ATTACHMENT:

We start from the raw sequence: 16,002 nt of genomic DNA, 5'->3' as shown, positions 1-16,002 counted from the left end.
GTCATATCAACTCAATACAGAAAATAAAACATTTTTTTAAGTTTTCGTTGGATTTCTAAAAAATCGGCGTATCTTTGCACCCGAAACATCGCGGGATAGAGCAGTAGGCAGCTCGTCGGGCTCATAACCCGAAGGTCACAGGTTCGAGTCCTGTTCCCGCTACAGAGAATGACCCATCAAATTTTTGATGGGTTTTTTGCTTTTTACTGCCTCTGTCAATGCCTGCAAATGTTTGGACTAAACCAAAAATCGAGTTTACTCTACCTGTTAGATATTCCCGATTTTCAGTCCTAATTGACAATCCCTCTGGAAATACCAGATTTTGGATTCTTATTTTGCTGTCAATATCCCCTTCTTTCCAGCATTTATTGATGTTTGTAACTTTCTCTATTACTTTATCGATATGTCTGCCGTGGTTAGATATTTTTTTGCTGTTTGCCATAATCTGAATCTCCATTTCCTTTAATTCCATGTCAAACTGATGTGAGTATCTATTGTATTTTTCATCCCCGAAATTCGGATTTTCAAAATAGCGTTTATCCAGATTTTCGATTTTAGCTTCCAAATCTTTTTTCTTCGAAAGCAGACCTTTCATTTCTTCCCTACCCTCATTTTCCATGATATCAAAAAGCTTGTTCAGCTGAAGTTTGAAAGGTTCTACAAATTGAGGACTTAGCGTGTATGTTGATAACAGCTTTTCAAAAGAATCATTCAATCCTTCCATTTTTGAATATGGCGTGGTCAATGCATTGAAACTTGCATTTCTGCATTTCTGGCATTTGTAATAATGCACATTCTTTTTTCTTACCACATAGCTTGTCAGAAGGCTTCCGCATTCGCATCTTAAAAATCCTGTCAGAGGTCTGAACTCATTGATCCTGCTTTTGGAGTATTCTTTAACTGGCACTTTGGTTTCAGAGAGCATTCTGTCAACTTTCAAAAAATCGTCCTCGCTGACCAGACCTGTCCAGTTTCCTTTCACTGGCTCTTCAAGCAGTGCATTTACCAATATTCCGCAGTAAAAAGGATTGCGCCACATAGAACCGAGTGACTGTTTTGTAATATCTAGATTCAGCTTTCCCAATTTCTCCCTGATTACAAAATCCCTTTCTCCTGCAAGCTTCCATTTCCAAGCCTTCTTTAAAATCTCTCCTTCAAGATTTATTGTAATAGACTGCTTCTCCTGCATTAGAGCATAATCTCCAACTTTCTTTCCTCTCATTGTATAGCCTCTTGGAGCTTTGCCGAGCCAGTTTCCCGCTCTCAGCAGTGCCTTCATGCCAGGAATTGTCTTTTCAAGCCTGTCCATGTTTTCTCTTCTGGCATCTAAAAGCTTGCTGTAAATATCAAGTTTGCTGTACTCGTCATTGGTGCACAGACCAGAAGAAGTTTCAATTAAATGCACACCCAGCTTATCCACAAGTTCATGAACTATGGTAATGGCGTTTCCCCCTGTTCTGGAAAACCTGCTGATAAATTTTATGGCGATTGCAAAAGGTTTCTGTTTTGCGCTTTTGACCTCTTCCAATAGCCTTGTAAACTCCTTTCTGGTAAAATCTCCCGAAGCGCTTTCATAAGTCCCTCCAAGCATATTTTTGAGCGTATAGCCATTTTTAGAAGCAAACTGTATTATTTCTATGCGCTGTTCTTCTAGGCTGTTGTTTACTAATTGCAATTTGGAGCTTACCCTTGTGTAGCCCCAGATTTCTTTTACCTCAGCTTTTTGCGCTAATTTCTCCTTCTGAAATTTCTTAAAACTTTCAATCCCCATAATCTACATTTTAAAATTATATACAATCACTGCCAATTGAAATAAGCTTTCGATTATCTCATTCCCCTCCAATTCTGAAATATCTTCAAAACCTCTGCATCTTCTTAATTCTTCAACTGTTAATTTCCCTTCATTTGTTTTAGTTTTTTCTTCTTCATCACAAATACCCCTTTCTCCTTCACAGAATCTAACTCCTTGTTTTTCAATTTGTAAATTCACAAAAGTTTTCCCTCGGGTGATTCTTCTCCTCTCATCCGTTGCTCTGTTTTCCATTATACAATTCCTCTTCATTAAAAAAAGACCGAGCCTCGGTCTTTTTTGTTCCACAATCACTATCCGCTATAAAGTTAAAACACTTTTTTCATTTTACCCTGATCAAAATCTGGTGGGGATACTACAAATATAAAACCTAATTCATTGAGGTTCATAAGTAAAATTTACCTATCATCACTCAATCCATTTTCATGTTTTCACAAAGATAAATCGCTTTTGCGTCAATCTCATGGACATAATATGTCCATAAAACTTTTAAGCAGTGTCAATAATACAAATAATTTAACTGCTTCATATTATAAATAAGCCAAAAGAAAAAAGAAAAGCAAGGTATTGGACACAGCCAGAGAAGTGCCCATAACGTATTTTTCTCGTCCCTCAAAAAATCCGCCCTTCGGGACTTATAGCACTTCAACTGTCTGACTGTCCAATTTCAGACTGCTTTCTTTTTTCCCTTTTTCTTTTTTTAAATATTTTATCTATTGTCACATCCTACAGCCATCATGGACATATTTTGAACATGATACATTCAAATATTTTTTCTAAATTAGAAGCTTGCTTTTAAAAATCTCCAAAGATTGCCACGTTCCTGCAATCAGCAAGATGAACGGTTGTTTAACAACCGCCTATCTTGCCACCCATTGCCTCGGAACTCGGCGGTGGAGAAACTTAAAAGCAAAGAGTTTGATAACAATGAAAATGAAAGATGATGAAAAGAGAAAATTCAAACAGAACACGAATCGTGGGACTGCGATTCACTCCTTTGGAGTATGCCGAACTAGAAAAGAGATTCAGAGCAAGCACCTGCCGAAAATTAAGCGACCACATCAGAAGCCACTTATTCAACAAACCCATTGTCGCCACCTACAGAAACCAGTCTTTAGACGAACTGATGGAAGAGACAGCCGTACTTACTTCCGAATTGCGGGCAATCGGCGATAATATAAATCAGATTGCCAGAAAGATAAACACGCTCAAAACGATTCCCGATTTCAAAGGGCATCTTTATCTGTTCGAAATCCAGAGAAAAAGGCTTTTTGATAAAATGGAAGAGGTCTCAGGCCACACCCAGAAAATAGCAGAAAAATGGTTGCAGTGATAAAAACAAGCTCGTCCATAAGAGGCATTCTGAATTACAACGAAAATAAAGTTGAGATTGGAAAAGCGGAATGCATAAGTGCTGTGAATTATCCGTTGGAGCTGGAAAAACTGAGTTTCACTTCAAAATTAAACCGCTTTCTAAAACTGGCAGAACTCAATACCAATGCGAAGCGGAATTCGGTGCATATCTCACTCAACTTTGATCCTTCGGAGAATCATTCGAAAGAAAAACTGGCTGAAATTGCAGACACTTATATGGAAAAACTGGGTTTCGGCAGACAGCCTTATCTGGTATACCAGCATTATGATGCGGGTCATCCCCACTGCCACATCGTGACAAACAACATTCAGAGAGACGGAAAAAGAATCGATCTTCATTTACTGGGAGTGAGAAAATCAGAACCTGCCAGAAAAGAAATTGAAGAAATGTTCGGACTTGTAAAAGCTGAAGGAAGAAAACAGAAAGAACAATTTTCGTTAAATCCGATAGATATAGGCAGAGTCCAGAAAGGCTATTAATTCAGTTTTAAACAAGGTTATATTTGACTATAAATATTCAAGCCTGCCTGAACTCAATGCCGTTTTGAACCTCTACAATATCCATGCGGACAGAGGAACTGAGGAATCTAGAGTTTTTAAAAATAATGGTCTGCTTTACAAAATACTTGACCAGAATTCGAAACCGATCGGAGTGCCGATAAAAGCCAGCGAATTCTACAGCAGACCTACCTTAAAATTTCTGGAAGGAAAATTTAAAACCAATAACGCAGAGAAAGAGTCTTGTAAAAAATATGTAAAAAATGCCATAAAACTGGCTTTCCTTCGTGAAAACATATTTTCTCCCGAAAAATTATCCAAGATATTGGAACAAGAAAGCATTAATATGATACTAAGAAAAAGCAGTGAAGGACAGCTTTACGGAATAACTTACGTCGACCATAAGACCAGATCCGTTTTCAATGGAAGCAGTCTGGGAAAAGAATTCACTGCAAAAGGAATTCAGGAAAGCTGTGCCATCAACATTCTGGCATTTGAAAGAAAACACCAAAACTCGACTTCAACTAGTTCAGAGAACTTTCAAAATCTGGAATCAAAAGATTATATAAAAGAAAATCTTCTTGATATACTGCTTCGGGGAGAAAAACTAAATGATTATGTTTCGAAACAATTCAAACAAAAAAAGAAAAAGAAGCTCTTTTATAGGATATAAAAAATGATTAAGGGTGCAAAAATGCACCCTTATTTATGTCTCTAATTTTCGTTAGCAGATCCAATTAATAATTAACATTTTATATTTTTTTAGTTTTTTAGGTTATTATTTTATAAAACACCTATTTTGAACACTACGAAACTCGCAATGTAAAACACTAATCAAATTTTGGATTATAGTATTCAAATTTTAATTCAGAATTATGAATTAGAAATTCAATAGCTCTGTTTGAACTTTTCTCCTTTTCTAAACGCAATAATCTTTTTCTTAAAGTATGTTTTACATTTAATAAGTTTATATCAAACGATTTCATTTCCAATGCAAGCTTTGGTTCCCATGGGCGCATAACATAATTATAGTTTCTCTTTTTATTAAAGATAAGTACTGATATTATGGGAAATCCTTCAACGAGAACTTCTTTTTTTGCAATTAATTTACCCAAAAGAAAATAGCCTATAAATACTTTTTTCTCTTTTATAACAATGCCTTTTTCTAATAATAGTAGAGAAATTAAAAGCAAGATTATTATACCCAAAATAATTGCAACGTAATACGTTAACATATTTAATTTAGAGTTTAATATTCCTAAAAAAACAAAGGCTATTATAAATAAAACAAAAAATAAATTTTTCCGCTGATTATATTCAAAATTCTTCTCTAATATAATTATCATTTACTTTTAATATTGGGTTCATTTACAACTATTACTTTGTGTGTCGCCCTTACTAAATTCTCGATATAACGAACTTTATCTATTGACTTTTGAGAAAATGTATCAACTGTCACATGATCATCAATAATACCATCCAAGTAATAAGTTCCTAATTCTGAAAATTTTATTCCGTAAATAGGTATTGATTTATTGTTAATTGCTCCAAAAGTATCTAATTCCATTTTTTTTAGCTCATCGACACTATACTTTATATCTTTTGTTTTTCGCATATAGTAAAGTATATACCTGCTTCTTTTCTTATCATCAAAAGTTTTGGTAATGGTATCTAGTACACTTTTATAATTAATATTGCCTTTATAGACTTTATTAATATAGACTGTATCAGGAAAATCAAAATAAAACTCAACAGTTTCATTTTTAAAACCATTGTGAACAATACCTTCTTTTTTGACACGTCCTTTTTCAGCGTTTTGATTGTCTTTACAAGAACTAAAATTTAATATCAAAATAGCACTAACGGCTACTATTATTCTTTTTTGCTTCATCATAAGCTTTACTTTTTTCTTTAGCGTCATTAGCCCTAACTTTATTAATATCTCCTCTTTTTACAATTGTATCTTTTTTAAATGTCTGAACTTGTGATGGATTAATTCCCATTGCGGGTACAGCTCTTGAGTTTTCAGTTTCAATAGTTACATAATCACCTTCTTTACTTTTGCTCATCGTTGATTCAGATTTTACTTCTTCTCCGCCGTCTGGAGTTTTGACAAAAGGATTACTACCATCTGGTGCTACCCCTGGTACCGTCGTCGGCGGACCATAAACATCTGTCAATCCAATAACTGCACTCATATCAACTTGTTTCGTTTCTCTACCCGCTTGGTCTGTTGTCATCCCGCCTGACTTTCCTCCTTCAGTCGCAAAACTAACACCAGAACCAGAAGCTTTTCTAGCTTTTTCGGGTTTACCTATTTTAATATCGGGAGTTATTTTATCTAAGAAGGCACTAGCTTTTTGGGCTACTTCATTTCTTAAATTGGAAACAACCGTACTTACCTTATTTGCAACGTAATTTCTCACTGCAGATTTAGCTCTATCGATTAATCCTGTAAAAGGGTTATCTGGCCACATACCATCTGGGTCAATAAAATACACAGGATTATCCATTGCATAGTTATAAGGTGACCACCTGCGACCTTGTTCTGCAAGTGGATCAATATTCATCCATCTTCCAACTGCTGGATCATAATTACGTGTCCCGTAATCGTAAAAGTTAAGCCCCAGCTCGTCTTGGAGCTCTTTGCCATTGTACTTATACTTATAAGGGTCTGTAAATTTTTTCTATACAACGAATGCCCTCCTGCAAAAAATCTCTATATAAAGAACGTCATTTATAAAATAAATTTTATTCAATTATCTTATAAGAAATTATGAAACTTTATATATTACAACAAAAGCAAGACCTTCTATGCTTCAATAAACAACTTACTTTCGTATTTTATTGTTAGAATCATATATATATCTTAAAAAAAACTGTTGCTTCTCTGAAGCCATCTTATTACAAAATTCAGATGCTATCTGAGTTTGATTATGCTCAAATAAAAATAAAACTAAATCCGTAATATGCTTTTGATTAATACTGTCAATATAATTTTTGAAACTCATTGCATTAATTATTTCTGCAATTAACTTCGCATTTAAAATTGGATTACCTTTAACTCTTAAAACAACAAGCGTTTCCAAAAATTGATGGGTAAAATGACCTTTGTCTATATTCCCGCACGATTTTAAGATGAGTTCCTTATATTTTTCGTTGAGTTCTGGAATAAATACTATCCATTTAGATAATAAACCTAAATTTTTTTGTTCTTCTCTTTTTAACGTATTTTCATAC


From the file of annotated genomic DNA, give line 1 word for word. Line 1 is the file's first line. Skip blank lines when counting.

We start from the raw sequence: 16,002 nt of genomic DNA, 5'->3' as shown, positions 1-16,002 counted from the left end.